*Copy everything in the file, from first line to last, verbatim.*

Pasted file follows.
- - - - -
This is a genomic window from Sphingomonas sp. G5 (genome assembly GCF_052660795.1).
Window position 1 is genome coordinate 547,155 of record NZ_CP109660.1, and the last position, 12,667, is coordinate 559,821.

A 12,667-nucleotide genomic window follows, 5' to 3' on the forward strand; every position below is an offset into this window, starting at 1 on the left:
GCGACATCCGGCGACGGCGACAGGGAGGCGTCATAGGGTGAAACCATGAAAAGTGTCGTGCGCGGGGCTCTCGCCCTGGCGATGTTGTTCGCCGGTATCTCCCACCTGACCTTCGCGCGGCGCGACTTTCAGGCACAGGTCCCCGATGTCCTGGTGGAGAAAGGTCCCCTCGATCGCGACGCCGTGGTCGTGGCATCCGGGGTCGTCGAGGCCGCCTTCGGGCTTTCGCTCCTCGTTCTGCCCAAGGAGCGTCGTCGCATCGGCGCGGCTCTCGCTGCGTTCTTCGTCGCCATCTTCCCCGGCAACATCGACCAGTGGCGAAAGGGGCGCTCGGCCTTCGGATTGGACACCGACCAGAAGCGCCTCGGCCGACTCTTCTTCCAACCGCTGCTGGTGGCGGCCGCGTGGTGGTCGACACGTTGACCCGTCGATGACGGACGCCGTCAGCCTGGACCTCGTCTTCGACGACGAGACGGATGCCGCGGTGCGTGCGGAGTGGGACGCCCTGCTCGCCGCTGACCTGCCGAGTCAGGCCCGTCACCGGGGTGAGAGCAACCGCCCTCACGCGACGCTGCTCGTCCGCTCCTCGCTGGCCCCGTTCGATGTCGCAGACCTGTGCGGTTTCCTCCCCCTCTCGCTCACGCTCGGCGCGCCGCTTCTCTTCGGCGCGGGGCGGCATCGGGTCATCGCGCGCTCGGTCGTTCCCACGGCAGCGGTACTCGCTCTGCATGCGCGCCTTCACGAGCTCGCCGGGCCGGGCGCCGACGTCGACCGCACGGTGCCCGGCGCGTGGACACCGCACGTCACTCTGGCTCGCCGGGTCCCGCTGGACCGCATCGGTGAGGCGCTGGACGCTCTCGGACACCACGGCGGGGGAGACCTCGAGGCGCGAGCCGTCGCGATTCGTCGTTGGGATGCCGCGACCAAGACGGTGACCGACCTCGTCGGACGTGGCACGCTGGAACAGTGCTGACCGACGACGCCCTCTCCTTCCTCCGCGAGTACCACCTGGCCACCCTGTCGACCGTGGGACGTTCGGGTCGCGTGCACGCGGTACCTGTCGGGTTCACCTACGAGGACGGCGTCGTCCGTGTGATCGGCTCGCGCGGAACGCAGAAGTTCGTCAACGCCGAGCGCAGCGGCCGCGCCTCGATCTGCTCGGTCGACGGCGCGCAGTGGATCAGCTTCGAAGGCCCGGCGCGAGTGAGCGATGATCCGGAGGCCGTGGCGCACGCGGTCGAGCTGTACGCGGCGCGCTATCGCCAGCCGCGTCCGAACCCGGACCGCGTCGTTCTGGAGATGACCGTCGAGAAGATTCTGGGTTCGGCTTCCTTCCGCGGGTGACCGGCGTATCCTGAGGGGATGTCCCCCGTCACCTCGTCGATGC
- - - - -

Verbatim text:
This is a genomic window from Sphingomonas sp. G5 (genome assembly GCF_052660795.1).
Window position 1 is genome coordinate 547,155 of record NZ_CP109660.1, and the last position, 12,667, is coordinate 559,821.

A 12,667-nucleotide genomic window follows, 5' to 3' on the forward strand; every position below is an offset into this window, starting at 1 on the left:
GCGACATCCGGCGACGGCGACAGGGAGGCGTCATAGGGTGAAACCATGAAAAGTGTCGTGCGCGGGGCTCTCGCCCTGGCGATGTTGTTCGCCGGTATCTCCCACCTGACCTTCGCGCGGCGCGACTTTCAGGCACAGGTCCCCGATGTCCTGGTGGAGAAAGGTCCCCTCGATCGCGACGCCGTGGTCGTGGCATCCGGGGTCGTCGAGGCCGCCTTCGGGCTTTCGCTCCTCGTTCTGCCCAAGGAGCGTCGTCGCATCGGCGCGGCTCTCGCTGCGTTCTTCGTCGCCATCTTCCCCGGCAACATCGACCAGTGGCGAAAGGGGCGCTCGGCCTTCGGATTGGACACCGACCAGAAGCGCCTCGGCCGACTCTTCTTCCAACCGCTGCTGGTGGCGGCCGCGTGGTGGTCGACACGTTGACCCGTCGATGACGGACGCCGTCAGCCTGGACCTCGTCTTCGACGACGAGACGGATGCCGCGGTGCGTGCGGAGTGGGACGCCCTGCTCGCCGCTGACCTGCCGAGTCAGGCCCGTCACCGGGGTGAGAGCAACCGCCCTCACGCGACGCTGCTCGTCCGCTCCTCGCTGGCCCCGTTCGATGTCGCAGACCTGTGCGGTTTCCTCCCCCTCTCGCTCACGCTCGGCGCGCCGCTTCTCTTCGGCGCGGGGCGGCATCGGGTCATCGCGCGCTCGGTCGTTCCCACGGCAGCGGTACTCGCTCTGCATGCGCGCCTTCACGAGCTCGCCGGGCCGGGCGCCGACGTCGACCGCACGGTGCCCGGCGCGTGGACACCGCACGTCACTCTGGCTCGCCGGGTCCCGCTGGACCGCATCGGTGAGGCGCTGGACGCTCTCGGACACCACGGCGGGGGAGACCTCGAGGCGCGAGCCGTCGCGATTCGTCGTTGGGATGCCGCGACCAAGACGGTGACCGACCTCGTCGGACGTGGCACGCTGGAACAGTGCTGACCGACGACGCCCTCTCCTTCCTCCGCGAGTACCACCTGGCCACCCTGTCGACCGTGGGACGTTCGGGTCGCGTGCACGCGGTACCTGTCGGGTTCACCTACGAGGACGGCGTCGTCCGTGTGATCGGCTCGCGCGGAACGCAGAAGTTCGTCAACGCCGAGCGCAGCGGCCGCGCCTCGATCTGCTCGGTCGACGGCGCGCAGTGGATCAGCTTCGAAGGCCCGGCGCGAGTGAGCGATGATCCGGAGGCCGTGGCGCACGCGGTCGAGCTGTACGCGGCGCGCTATCGCCAGCCGCGTCCGAACCCGGACCGCGTCGTTCTGGAGATGACCGTCGAGAAGATTCTGGGTTCGGCTTCCTTCCGCGGGTGACCGGCGTATCCTGAGGGGATGTCCCCCGTCACCTCGTCGATGC